Let us now turn in our second point for today to consider the actual choosing of the twelve by Jesus. Note first that language of choice. Jesus chose them; he elected them. Other Scriptures use the same language, like in John 6:70, when a bunch of other disciples abandon Jesus when they don’t agree with his teaching, he turns and asks the twelve if they are going to leave too. They commendably respond to Jesus, “Lord, to whom shall we go? You have the words of eternal life.” That might make it sound like they chose Jesus. But then Jesus in the very next verse points out that actually it was Jesus who chose them. As a side note, I love how Jesus’ choosing the twelve disciples is a beautiful picture of the bigger truth of divine election. We might sometimes think of ourselves choosing God, but really and ultimately we are saved because God chose us.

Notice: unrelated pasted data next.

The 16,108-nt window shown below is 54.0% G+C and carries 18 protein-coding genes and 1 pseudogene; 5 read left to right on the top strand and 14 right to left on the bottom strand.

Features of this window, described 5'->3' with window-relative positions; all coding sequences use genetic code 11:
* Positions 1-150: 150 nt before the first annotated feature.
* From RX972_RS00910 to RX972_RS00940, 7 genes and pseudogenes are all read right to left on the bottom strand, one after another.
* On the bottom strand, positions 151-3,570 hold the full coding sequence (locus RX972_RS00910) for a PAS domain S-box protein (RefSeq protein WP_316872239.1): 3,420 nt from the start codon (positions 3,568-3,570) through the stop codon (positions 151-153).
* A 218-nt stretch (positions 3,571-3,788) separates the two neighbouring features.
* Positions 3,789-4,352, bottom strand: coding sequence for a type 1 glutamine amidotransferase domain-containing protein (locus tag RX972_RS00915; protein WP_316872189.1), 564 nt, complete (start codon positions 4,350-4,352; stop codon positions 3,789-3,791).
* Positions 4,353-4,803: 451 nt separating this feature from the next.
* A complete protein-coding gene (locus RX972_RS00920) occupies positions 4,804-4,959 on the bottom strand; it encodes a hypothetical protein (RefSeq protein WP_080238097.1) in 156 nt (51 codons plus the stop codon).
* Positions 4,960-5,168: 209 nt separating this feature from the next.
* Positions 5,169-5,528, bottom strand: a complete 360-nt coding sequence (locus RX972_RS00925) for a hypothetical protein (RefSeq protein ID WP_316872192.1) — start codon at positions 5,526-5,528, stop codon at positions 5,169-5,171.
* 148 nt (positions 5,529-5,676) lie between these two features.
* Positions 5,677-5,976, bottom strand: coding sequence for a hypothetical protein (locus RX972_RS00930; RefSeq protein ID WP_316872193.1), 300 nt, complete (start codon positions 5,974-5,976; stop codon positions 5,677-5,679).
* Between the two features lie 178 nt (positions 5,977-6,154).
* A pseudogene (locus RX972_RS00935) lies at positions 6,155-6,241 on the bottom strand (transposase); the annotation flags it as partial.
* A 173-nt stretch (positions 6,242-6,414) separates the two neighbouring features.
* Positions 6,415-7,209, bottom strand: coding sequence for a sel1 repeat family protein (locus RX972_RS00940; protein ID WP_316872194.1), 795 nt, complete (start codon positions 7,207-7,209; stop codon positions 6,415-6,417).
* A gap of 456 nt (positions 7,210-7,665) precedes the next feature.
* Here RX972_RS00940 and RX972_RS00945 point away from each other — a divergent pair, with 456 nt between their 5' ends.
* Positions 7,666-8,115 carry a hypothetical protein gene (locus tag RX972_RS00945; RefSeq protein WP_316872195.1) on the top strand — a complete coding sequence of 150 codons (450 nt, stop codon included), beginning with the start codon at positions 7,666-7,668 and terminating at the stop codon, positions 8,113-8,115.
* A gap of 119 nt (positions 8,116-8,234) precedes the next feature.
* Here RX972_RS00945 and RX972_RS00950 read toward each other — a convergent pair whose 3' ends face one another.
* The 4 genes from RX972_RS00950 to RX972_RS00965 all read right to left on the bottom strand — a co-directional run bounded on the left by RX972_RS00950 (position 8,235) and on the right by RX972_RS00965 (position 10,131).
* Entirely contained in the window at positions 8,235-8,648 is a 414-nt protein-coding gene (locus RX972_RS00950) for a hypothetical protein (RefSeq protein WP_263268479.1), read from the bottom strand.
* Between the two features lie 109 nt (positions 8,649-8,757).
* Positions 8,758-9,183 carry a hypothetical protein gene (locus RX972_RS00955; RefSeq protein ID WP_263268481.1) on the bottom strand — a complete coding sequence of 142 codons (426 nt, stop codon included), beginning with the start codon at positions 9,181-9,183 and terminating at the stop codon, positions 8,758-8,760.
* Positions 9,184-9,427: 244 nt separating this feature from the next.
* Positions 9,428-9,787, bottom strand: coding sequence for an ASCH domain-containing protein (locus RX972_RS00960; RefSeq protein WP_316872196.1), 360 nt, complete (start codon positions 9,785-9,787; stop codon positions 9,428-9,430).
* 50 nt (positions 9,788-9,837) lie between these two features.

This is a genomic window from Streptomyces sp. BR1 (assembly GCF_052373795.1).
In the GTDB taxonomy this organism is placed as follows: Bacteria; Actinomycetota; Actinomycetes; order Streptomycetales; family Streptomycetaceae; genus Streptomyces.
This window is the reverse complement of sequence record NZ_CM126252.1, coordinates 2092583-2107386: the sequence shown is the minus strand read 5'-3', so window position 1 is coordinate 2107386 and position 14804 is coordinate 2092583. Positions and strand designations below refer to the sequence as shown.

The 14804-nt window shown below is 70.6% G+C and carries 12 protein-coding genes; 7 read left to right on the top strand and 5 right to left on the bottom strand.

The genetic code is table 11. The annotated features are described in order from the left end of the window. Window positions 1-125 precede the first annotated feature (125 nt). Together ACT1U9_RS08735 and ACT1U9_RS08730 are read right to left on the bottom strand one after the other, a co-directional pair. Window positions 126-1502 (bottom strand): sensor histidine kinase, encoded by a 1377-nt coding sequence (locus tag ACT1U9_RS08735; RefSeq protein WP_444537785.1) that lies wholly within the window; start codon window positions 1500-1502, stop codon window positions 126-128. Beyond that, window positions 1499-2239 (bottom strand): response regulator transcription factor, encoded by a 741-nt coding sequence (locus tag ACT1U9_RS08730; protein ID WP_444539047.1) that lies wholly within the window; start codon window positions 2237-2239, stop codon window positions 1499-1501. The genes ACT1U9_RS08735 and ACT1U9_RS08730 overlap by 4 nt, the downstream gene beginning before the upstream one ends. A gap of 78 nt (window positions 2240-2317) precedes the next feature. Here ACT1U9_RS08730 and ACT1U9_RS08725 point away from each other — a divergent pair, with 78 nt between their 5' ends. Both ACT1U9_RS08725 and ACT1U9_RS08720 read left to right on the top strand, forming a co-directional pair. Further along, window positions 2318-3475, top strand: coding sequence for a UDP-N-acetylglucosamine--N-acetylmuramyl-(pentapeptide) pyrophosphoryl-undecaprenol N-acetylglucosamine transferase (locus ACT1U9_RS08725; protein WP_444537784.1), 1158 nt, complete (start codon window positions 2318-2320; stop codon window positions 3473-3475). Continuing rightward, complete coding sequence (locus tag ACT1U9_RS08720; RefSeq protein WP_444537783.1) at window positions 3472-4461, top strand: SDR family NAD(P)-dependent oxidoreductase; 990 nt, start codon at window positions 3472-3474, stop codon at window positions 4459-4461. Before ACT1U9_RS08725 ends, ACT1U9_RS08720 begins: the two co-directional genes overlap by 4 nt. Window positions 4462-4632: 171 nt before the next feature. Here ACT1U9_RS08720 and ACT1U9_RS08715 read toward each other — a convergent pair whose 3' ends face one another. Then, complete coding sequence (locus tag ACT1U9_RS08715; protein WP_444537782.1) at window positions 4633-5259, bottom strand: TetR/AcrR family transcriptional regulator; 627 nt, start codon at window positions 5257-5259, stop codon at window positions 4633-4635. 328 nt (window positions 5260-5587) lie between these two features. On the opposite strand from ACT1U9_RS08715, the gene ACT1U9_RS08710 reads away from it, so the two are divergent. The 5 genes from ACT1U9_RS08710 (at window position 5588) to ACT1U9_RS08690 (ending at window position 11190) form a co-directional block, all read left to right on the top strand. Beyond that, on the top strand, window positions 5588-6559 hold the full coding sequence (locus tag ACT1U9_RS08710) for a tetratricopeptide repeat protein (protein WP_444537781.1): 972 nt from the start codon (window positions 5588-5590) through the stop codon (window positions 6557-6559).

But notice that Jesus didn’t just choose these twelve, he chose them out of many other options. That’s what verse 13 shows us. He called his many disciples together. Out of this larger group of disciples, he specifically sets apart these twelve to be his inner circle and ultimately his special apostles. We might tend to forget that Jesus had a number of disciples that were following along with him and learning from him, not just these twelve. We are reminded of that fact in Acts 1 when they go to pick a replacement apostle for Judas Iscariot, that they mention there was a number of disciples beyond the twelve who gone around with Jesus the entire time from his baptism to his ascension. This is what we see in today’s passage. I imagine a situation like tryouts for a sports team where you get all the athletes together and then call out the names of the people selected for the team. But where that analogy fails is that is the best athletes that are given a spot on the team. Yet, here, we are not told that Jesus chose these twelve because they were somehow superior than the other disciples.